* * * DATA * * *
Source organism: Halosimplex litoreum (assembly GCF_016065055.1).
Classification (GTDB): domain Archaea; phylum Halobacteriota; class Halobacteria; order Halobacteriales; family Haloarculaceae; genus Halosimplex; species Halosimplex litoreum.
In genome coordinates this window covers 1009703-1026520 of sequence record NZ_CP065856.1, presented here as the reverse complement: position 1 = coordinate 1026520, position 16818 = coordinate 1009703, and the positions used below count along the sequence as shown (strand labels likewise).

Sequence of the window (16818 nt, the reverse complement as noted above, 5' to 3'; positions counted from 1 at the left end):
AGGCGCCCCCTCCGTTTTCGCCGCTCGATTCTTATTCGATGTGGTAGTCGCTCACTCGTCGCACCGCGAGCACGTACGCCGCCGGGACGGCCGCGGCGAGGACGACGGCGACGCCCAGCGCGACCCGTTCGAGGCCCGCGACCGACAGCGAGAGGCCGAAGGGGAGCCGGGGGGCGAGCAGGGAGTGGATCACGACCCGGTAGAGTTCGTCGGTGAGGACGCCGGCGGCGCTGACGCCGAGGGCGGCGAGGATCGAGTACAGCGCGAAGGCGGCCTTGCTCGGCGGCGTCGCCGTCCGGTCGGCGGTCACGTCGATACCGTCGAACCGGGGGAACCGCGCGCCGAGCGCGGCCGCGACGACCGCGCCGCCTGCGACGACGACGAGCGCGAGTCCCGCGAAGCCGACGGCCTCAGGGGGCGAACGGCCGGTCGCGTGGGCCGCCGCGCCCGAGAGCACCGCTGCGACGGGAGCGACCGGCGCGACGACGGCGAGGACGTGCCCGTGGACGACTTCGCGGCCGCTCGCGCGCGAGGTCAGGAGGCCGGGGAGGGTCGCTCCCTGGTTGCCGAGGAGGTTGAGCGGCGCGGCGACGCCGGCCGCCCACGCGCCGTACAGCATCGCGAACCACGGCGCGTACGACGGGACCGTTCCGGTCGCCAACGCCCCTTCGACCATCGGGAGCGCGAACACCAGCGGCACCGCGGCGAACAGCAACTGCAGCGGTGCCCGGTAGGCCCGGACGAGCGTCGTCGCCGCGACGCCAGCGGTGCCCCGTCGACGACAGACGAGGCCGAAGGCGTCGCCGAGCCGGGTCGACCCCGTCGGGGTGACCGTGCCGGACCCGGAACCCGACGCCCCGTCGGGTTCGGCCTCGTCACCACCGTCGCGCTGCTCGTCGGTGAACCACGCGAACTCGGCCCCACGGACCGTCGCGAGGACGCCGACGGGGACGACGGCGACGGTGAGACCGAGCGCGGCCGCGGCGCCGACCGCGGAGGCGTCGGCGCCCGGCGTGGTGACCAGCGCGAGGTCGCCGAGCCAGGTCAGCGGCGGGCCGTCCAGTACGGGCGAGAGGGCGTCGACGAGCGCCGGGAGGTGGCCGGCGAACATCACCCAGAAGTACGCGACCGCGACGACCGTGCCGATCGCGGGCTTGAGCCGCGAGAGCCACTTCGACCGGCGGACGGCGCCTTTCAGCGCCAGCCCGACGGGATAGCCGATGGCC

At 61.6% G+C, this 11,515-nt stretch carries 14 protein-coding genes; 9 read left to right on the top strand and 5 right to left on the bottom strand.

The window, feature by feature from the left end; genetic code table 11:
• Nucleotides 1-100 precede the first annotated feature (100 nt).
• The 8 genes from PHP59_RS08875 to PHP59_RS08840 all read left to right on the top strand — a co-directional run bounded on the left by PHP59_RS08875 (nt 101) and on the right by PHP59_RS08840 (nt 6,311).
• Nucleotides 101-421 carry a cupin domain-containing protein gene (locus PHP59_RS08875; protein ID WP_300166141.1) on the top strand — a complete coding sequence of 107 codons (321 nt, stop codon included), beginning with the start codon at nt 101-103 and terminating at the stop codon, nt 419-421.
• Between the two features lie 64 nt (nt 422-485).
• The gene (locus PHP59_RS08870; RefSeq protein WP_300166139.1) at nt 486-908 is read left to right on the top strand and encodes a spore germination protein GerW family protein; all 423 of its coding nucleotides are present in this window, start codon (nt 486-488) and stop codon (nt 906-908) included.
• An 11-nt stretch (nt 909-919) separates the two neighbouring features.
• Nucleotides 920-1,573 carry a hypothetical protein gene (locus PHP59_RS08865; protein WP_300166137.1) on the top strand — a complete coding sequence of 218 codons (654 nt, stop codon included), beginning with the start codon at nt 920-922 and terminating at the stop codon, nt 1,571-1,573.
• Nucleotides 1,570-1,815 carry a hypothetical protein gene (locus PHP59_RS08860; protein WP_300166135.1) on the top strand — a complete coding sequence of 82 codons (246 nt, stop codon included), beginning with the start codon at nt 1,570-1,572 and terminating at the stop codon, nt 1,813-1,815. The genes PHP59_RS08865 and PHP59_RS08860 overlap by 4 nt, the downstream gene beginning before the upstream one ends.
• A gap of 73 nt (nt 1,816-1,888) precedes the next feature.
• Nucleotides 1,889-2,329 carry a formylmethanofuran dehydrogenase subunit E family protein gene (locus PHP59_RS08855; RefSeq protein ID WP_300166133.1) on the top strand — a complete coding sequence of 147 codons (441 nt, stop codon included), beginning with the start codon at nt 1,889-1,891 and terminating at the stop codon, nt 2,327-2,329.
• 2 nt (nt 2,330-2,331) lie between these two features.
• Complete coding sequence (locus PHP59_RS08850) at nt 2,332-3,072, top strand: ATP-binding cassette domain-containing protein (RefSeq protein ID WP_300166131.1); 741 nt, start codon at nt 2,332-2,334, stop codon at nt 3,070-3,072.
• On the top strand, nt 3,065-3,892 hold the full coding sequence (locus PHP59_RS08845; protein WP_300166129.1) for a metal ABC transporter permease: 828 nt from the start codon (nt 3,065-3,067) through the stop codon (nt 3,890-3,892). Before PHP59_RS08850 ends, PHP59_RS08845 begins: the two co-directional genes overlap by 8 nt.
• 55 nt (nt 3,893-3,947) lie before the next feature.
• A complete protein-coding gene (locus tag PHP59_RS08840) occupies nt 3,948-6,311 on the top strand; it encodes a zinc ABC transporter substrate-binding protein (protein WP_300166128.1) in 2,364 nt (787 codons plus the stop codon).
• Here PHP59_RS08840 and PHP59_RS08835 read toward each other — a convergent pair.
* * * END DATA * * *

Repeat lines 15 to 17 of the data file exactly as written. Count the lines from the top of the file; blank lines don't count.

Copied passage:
• Nucleotides 1,570-1,815 carry a hypothetical protein gene (locus PHP59_RS08860; protein WP_300166135.1) on the top strand — a complete coding sequence of 82 codons (246 nt, stop codon included), beginning with the start codon at nt 1,570-1,572 and terminating at the stop codon, nt 1,813-1,815. The genes PHP59_RS08865 and PHP59_RS08860 overlap by 4 nt, the downstream gene beginning before the upstream one ends.
• A gap of 73 nt (nt 1,816-1,888) precedes the next feature.
• Nucleotides 1,889-2,329 carry a formylmethanofuran dehydrogenase subunit E family protein gene (locus PHP59_RS08855; RefSeq protein ID WP_300166133.1) on the top strand — a complete coding sequence of 147 codons (441 nt, stop codon included), beginning with the start codon at nt 1,889-1,891 and terminating at the stop codon, nt 2,327-2,329.